"We are in agreement. The chief must know. Come!"

Or whatever. I'm guessing the conversation really could've been translated as something like

"Say, Bob, you see that guy behind the tree over there?"

"Yeah, I see him. Does he actually think he's hiding? What an idiot. We should probably tell the boss."

"Yeah, good idea. Let's go."

This is tricky, because when one translates into English, there is very little "pure" English with no reflection of geography, class, historical period, educational level, etc. So, one has to be careful that, instead of giving the sense that your Native American couple were English aristocrats, you don't make them sound like Valley Guys.

In one of Tolkien's letters, he gives a version of Theoden's speech in "modern" vernacular (think Theoden as written by Noel Coward, calling Gandalf "Old boy"), which, ironically, sounds extremely dated to today's reader. He said that he wrote Theoden as speaking in an archaic manner, because that's the way Theoden thought. He would have very little in common, say, with 1940s English aristocrats.
My cousin's memoir of love and loneliness while raising a child with multiple disabilities will be out on Amazon soon! Know the Night, by Maria Mutch, has been called "full of hope, light, and companionship for surviving the small hours of the night."

Mikayla

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Re: Reading/Book Pet Peeves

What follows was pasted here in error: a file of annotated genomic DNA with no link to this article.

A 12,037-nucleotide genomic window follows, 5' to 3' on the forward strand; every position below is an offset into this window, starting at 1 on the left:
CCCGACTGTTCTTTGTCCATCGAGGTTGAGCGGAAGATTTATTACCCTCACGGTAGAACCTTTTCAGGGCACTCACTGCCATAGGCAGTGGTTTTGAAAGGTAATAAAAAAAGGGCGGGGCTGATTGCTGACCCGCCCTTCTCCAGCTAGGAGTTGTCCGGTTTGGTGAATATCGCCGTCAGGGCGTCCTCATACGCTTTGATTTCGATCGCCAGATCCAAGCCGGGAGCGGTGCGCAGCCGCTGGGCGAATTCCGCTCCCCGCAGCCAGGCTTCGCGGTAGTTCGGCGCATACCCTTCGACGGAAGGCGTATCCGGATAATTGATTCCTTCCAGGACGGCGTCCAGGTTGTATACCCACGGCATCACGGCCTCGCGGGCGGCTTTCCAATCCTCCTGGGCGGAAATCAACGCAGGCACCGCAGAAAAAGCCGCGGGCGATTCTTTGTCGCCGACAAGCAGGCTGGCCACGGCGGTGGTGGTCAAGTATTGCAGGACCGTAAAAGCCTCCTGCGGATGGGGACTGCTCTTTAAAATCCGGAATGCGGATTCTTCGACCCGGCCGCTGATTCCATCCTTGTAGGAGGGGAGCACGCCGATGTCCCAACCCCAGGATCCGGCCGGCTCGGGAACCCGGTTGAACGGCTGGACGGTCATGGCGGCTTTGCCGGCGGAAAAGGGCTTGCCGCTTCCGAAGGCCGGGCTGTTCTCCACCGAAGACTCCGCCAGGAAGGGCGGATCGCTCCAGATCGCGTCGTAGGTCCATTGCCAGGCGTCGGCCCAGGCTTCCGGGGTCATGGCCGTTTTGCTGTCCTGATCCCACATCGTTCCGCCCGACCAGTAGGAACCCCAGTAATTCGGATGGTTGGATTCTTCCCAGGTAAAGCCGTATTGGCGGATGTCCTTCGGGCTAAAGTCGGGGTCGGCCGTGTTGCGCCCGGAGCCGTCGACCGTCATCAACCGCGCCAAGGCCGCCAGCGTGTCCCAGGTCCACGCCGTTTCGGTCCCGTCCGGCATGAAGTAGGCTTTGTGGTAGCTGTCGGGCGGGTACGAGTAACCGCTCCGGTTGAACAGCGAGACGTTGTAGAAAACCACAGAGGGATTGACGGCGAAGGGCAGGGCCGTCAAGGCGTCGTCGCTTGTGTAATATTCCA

« Reply #97 on: January 28, 2013, 02:41:59 PM »
With fiction, my biggest after typos is gratuitous dream sequences.  I've probably read 100 of these, and maybe one of them had value to the story.  Double swats if the book begins with a dream sequence (usually followed by "She awoke with a start"). 

I also loathe poor plot development.  These are books where the first 100 pages are providing all sorts of intricate sub plots and potential for quite the ending!  Then the next 300 pages wind down from the first 100. 

stargazer

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Re: Reading/Book Pet Peeves
« Reply #98 on: January 28, 2013, 02:44:14 PM »
This is most common with romance novels - I REALLY find it dishonest when authors re-release a previous book with a new title, or a new book that "contains" two or three of their previous books.  You think you are getting a brand new book and it's the same thing you already read!


I don't think that authors are often involved in that (or have power over it), rather their old publisher who still owns the rights to their old has decided to cash in on an author who's became famous (case in point, Nora Roberts whose new books feature a special logo that lets he reader know that it's new material). It is very annoying, I just got fooled by an old book that turned out to be pretty dated and not that good, though it was decent and cheap.

I always assumed more well known authors especially are involved in that because at the end of the book there is almost always something from them about how they always loved these stories and revisiting them and hope you did too or similar.

PeterM

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Re: Reading/Book Pet Peeves
« Reply #99 on: January 28, 2013, 02:45:32 PM »
Oh, yes - I was reading this fabulous post-apocalyptic series. LOVED it. Then halfway through book 5, it turns into 'sparkly aliens' and lots of deus ex machina crapola. So upset!

This wouldn't be S. M. Stirling's "Dies the Fire / 'Emberverse'" series, by any chance? My sentiments about that series, quite closely match yours as described above.

That one meets two of my pet peeves, and I haven't even read it.

1) When an author has something happen that's absolutely impossible with no adequate explanation, such as the laws of physics stop working. The sparkly aliens actually avert this one, admittedly. I don't much like the idea either, but at least it's an explanation.